Sticking: New Tricks

Posted on March 20, 2013



New Tricks is a British police show from 2003 that kept popping up in my Netflix queue. Maybe because Alun Armstrong was in Krull. Maybe because Amanda Redman and I share a last name (no relation that I know of).

The IMDB equates it with shows like Monk, which we loved for a long time, and with Lovejoy, which we would still love if they made any more of it.

So maybe that’s why.

We Watched It

Detective Superintendent Sandra Pullman (Amanda Redman) is part of a hostage rescue that goes wrong, during which she shoots a dog. In her defense, it was behaving very aggressively and it got loose from its handler.

She gets “promoted” sideways to a basement office where she and a young uniformed officer (come back, Chiké Okonkwo, we miss you!) work on the Unsolved Crimes and Open Case Squad (UCOS). She has no budget and no resources, but she didn’t fight her way up the patriarchal ladder to Superintendent without being a fighter.

Instead of sitting quietly and shuffling papers, she recruits three retired police officers to get back in the game. Jack Halford hasn’t gotten over his wife’s death. Brian Lane has to be medicated to curb his obsessive tendencies. Gerry Standing drinks, smokes, gambles, and chases women despite his three divorces and impending grandchild.

Together, they struggle to find justice, and clash with a modern police force trying to forget how it used to do things.



Maybe it’s because I am closer to 50 than to 40 these days, but this show really resonates with me. I like watching adults deal with adult situations (and not in the porn sense) and adult relationships.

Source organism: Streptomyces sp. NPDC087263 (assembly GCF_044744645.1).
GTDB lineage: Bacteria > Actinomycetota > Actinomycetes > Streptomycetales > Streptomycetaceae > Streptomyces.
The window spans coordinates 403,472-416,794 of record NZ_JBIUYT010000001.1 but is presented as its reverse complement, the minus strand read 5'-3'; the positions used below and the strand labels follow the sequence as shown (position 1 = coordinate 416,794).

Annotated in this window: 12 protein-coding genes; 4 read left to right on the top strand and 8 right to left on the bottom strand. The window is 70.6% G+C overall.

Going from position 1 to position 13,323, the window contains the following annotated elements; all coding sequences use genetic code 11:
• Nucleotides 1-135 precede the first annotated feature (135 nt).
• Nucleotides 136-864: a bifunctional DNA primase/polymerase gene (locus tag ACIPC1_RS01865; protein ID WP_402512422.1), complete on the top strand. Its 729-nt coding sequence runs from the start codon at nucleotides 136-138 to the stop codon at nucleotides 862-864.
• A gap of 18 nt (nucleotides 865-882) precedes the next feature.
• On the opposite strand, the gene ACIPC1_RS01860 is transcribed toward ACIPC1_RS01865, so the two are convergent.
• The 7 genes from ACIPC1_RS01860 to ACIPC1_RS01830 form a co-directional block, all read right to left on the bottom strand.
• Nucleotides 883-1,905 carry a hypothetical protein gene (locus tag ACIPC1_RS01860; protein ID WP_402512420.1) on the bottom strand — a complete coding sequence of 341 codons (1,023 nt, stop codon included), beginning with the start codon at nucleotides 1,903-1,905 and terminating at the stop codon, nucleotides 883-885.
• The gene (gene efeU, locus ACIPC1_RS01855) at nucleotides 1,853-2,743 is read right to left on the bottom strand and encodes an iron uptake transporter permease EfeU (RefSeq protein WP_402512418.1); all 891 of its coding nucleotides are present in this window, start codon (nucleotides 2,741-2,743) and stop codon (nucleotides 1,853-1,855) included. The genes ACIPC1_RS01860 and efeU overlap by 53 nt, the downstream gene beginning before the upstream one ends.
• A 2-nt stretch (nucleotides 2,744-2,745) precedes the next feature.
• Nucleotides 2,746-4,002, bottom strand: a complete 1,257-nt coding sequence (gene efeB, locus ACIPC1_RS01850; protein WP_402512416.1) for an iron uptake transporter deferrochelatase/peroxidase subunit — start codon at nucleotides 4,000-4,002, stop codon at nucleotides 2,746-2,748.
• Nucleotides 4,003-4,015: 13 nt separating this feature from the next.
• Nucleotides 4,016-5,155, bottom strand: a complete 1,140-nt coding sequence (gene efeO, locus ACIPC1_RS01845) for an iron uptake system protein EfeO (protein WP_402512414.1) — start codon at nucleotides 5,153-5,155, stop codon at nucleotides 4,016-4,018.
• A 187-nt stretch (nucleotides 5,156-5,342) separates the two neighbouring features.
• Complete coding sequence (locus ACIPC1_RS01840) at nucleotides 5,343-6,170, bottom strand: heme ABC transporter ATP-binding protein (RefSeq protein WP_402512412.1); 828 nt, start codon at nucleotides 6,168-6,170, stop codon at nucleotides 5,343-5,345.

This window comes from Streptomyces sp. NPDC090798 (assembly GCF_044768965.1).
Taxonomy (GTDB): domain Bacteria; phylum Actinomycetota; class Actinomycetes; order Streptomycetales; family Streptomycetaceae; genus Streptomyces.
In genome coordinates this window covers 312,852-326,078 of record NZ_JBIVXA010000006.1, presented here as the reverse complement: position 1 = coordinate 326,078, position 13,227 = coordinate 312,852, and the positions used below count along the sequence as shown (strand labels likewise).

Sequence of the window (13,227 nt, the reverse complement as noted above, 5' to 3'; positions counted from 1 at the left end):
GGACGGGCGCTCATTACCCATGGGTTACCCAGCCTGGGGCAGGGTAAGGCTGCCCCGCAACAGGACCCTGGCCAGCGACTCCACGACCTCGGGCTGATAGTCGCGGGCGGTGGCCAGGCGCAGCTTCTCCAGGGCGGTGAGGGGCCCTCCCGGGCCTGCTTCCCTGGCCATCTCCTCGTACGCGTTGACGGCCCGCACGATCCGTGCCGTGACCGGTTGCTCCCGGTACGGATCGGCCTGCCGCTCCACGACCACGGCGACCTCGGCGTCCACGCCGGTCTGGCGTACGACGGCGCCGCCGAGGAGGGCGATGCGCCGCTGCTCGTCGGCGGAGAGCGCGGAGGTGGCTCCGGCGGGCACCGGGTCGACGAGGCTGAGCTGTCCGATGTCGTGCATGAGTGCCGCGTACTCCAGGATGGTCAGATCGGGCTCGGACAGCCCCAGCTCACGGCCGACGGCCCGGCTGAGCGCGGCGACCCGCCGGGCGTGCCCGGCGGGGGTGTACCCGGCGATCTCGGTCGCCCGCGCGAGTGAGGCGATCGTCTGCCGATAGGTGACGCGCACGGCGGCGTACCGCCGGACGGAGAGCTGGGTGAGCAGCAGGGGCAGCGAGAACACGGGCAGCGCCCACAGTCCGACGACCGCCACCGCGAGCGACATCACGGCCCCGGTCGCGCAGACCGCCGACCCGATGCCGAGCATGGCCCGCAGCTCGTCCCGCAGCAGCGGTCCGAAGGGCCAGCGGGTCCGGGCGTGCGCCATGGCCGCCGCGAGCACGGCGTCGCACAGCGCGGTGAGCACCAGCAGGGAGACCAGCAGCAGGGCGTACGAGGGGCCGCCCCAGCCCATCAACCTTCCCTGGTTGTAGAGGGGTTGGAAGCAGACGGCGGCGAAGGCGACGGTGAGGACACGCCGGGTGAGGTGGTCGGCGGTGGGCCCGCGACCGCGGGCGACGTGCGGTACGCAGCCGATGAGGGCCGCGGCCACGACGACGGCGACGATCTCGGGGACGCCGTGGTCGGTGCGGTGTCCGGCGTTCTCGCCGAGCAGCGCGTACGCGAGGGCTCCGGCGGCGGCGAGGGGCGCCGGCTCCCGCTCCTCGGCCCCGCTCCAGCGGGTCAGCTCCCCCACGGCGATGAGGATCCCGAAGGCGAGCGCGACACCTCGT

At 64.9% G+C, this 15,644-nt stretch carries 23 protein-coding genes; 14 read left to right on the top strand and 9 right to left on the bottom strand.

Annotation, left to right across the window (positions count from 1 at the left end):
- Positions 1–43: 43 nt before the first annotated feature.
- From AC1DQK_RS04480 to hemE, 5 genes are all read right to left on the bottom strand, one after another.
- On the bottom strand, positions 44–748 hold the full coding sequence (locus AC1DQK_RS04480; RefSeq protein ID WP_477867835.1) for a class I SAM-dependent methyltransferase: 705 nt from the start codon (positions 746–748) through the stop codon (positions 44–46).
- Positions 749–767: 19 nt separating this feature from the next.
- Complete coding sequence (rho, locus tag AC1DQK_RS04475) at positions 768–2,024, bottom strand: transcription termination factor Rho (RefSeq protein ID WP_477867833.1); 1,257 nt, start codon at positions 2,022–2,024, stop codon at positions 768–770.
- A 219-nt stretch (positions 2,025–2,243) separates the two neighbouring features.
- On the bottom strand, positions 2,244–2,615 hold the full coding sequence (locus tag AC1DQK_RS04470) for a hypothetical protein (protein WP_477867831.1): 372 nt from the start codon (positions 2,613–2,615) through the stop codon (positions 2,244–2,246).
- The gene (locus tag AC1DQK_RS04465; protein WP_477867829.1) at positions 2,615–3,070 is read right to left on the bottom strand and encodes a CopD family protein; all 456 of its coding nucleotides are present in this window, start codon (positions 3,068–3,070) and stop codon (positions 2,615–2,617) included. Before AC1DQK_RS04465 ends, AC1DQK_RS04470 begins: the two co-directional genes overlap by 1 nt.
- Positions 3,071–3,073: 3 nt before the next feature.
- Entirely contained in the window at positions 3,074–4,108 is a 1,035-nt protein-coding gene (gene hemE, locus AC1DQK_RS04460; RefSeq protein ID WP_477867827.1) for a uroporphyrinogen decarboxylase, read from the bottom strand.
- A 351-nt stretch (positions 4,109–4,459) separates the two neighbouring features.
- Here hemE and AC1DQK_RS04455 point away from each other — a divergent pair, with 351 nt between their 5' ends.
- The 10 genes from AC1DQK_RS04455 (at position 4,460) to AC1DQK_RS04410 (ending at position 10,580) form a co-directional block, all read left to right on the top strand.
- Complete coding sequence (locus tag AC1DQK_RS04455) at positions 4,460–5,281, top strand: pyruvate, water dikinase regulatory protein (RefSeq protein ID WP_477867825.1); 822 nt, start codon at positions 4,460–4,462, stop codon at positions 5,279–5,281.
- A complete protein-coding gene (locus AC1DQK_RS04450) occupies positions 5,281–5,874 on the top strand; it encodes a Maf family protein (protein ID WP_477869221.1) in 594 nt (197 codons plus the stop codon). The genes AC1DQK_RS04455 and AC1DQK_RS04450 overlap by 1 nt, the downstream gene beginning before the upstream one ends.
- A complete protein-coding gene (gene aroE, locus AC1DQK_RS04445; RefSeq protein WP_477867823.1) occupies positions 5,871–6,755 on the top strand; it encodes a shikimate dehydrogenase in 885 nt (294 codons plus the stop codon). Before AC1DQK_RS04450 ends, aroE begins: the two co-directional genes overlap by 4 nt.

This is a show about dealing with growing older.

It’s not just that the three retirees can’t pass the physical.

It’s not just that times and ways have changed.

It’s not even their frailties – like Jack having an irregular heartbeat, or Gerry struggling with impotence.

It’s that in addition to those things, they have to struggle every day to be seen as relevant. Where younger people are just assumed to have something to contribute, the UCOS team has to prove they do every day.


In the US, our relentless pursuit of the cult of youth means that shows like Men of a Certain Age or Hot in Cleveland face an uphill battle to get on the air.

If New Tricks were ever to air in the United States, it would have to be a much more gender and ethnic diverse cast, and the cast would have to be younger. By the time it got through all the focus groups and demographic marketing, you wouldn’t have the unique magic that makes this show work.


Does it have magic? I certainly think so. It’s aired for 10 seasons in the UK. I understand that the cast is gradually changing, and they may not keep my interest after Amanda Redman leaves. Until then, though, thanks to the magic of Netflix, we’ll keep watching.

How have your viewing choices changed over time?

Posted in: television